Second food stop of the day was at Manteigaria Silva, a small market with an assortment of produce, fish, port, and cured meats.
Another similarity between Lisbon and San Francisco—trolleys to help you navigate the windy and hilly streets.
We stopped in a cork store. Apparently Portugal makes the most cork in the world. The store had all types of items made of cork—bags, wallets, jewelry, furniture. It was pretty interesting.
Next up on our itinerary was a ferry ride across the river to visit a seafood market for lunch and green wine.
Our tour ended at the seafood restaurant. Catherine and I decided to ask the tour guide for some recommendations on things to do, as we had some time to kill before our evening tour. We also had made some very nice lady friends—Señora Cardenas, Diane, and Gaby—who wanted to accompany us on our Lisbon adventure. We decided to visit Belem so that we could taste the world famous egg tarts from Pasteis de Belem and visit the Rick Rec Monastery of Jerónimos.
The monastery was pretty impressive, as most European religious buildings are. We didn’t do a guided tour or anything so I can’t really tell you much about this building’s history.
Once we finished touring the monastery, we moseyed over to the waterfront to look at the famous 25 de Abril Bridge. This bridge is often compared to San Francisco’s Golden Gate Bridge because of the similarity in color and the fact that they are both suspension bridges.
The whole area near this bridge was very lively and full of tourists snapping pictures. Street performers performed songs by pop artists like Taylor Swift on their violins.
After working up quite the appetite touring around, we headed to Pasteis de Belem. This was the highlight of Belem. Words can’t describe these little morsels of perfection. You’re just gonna have to take my word for it, or go and try it for yourself. Egg tarts, for those of you unfamiliar, are pastry shells filled with a sweet egg custard and baked to give them a crispy, flaky outer layer. These are the best egg tarts I’ve ever had (even better than San Francisco Chinatown’s!). As I mentioned before, egg tarts were supposedly the invention of Portuguese monks, and Pasteis de Belem was the first to capitalize on the recipe. According to our tour guide, only one person knows the secret recipe and it’s locked away in a safe like the Krabby Patty formula.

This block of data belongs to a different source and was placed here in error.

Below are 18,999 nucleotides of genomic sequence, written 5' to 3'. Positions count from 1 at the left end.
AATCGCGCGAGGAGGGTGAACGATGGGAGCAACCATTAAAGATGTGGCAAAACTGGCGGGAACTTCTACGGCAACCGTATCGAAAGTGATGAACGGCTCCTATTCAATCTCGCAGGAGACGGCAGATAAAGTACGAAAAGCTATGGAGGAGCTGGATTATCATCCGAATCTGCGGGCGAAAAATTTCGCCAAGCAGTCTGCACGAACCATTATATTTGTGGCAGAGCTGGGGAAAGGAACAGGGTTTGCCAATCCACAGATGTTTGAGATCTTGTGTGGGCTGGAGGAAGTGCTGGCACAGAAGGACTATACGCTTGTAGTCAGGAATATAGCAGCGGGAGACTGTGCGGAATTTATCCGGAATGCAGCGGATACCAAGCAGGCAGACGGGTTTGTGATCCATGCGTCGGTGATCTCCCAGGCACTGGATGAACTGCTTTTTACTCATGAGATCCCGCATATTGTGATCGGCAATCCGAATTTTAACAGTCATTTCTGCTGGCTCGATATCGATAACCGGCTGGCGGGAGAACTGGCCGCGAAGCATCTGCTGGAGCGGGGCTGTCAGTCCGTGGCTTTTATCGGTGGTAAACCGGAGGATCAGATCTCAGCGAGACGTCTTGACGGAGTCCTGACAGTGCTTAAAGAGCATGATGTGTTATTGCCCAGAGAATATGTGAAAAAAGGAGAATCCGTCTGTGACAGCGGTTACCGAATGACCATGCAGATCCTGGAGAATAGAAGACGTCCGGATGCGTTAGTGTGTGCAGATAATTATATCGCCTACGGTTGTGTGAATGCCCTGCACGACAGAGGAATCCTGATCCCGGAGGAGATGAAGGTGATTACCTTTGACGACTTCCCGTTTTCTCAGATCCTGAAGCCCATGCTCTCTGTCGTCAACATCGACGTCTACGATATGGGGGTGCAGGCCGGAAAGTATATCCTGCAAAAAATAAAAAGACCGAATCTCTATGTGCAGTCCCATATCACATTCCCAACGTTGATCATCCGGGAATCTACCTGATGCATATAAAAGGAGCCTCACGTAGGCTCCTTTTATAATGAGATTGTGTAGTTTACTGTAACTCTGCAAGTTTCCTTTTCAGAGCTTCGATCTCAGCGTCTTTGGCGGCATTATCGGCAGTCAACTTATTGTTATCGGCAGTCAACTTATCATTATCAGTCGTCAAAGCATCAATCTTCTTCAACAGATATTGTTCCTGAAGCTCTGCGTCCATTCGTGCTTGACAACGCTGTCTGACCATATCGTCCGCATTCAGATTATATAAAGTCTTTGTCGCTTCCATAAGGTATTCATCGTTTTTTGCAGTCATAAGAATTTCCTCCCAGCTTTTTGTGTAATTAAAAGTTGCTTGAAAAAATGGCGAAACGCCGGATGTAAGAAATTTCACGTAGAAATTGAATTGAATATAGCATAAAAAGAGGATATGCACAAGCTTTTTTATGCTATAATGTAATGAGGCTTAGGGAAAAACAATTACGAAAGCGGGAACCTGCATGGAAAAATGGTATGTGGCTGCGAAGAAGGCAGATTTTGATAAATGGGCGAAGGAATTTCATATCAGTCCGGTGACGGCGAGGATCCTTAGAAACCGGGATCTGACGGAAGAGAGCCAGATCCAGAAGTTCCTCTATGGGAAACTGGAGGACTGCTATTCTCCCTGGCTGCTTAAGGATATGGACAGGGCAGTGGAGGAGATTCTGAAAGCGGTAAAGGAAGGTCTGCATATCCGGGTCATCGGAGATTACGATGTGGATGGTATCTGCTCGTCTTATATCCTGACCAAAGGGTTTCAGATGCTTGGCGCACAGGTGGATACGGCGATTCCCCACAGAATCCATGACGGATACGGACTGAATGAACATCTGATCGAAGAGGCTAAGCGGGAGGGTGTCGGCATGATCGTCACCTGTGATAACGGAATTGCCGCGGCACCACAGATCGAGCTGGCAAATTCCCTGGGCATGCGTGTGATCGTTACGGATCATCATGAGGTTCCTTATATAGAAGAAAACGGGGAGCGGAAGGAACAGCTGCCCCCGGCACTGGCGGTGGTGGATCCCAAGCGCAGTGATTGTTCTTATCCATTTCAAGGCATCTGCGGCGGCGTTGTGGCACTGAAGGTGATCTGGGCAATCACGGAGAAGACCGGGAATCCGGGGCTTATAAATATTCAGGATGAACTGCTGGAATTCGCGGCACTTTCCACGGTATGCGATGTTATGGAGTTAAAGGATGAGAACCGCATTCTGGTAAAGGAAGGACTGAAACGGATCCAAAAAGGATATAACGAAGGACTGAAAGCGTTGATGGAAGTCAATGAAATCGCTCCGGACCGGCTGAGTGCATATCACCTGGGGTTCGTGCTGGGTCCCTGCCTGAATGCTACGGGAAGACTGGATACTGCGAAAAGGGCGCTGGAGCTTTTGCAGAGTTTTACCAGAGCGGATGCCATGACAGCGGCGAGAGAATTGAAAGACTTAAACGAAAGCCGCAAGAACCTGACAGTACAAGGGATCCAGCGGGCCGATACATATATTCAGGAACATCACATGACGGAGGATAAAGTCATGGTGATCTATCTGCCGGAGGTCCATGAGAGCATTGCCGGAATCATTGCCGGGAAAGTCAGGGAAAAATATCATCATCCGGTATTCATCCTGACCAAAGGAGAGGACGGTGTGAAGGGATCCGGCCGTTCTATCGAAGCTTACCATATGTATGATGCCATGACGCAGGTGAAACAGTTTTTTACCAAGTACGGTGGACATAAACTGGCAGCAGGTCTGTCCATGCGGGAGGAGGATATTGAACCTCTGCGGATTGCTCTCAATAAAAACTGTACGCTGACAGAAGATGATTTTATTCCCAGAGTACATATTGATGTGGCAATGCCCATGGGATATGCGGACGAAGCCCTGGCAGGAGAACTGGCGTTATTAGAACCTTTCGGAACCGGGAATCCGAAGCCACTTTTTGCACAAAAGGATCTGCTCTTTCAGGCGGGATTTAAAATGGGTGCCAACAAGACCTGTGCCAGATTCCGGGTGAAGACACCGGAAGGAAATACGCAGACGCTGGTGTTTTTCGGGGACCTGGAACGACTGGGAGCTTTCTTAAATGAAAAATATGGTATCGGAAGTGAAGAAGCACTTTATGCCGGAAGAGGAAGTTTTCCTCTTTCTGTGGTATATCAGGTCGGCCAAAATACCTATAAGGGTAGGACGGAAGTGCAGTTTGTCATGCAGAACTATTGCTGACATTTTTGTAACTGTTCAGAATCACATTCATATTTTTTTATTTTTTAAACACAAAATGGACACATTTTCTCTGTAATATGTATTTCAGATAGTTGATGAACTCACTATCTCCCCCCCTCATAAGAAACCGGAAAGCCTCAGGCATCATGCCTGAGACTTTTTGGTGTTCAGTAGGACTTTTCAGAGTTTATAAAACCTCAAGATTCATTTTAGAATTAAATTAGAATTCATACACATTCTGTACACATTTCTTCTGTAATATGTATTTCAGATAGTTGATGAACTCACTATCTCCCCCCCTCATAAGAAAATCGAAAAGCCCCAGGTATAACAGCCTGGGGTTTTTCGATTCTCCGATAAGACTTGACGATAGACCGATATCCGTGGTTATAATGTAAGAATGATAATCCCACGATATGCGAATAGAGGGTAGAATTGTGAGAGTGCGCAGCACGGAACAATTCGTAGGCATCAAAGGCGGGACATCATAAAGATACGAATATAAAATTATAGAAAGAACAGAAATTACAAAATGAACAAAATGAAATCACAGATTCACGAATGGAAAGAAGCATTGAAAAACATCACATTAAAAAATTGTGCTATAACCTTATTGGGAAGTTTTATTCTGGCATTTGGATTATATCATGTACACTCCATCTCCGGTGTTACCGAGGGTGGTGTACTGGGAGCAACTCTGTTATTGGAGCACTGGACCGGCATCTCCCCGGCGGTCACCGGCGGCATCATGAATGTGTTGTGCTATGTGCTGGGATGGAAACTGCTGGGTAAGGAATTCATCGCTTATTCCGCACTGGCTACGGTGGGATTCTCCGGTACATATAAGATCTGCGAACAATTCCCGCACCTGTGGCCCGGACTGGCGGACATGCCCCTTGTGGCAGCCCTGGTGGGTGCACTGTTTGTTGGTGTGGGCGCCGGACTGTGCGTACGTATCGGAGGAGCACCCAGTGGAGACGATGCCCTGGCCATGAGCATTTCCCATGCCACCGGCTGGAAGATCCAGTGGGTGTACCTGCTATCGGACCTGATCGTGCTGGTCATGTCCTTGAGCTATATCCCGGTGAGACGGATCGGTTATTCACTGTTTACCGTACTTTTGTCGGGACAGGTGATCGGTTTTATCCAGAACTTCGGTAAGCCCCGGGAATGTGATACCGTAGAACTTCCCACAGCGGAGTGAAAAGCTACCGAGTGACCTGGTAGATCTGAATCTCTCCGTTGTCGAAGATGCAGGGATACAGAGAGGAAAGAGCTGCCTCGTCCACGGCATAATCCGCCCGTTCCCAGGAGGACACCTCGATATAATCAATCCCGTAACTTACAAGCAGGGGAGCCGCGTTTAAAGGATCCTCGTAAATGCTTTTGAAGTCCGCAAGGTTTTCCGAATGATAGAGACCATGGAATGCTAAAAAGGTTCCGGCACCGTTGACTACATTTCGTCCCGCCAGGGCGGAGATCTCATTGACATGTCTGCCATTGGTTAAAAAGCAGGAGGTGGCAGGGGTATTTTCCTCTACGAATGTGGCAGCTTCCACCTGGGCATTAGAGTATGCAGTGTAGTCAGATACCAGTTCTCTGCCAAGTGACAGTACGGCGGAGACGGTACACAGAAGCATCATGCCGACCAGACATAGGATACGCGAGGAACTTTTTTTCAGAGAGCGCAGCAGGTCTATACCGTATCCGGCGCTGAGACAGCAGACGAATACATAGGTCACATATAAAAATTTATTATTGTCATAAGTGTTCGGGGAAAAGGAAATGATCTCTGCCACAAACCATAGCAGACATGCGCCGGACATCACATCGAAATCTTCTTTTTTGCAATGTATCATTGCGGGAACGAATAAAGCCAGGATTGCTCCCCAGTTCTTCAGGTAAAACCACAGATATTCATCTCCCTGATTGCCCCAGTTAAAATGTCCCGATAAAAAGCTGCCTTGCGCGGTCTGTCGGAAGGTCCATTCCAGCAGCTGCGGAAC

After a few hours of exploring Belem, we headed back to the heart of Lisbon for our evening Fado and Tapas tour.
We bid our new lady friends “boa tarde” (good afternoon) and headed to meet our new tour group for Fado & Tapas. Unfortunately, a lot of the spiel was the same in the beginning so we were a bit bored. It wasn’t like that for long though. We set off to the fado quarters of Lisbon, stopping at the mural below. At first glance, I thought… Adele? But no, this is Amália Rodrigues, a famous fado singer of Portugal.
We were led, once again, to the Ginjinha shop. I had another shot of ginjinha, which, if you’re curious, is not that tasty.
The picture below is an old advertisement for ginjinha, showing the healthy, plump girl drinking ginjinha while the emaciated one is drinking some lame tea. Catherine and I joked that I am obviously the ginjinha girl and she is the skinny woman due to both our body types and our drinking habits (or lack thereof).
Our tour guide led us to the less touristy part of Lisbon, Mouraria, where many immigrants tend to reside. There was a lot of cool street art in this neighborhood. The lady in the mural below with the red flower, Maria Severa, was a prostitute and the first fado singer to reach fame. She was known for having many lovers.
The graffiti below, our tour guide told us, was fairly new. There had been a wedding for two men in that same alleyway a week before, and this graffiti had been painted in honor of them.
We also got to check out a photograph art installation along the alleyways. A local had chosen elderly residents of the neighborhood as her subject and took candid pictures of them. It was pretty neat being able to get a peek into the daily lives of the locals.
We took a trolley to get to the fado restaurant. Thank god, because at this point our legs were dying from all of the walking we had done.
While walking by someone’s house, this little tile art caught my eye. It looks exactly like my pup, Rupert! Someone in Lisbon is also very obsessed with their dog.
The fado restaurant we went to was called Pateo de Alfama. The performances were entertaining for the most part. The food, on the other hand, was pretty meager and not at all what I expected when they lured us with tapas. I won’t even post a picture of it because it was such a sad plate. Instead, here’s a picture of me and Catherine to bring this post to a close.
Check out the video compilation below of our time in Lisbon. Next on the travlog series is Barcelona. Til’ next time! And remember—appreciate the little things always 🙂
5 thoughts on “Lisbon, I’m in Love”
Thank you!! 🙂
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Great post about Lisbon!
Thank you!! 🙂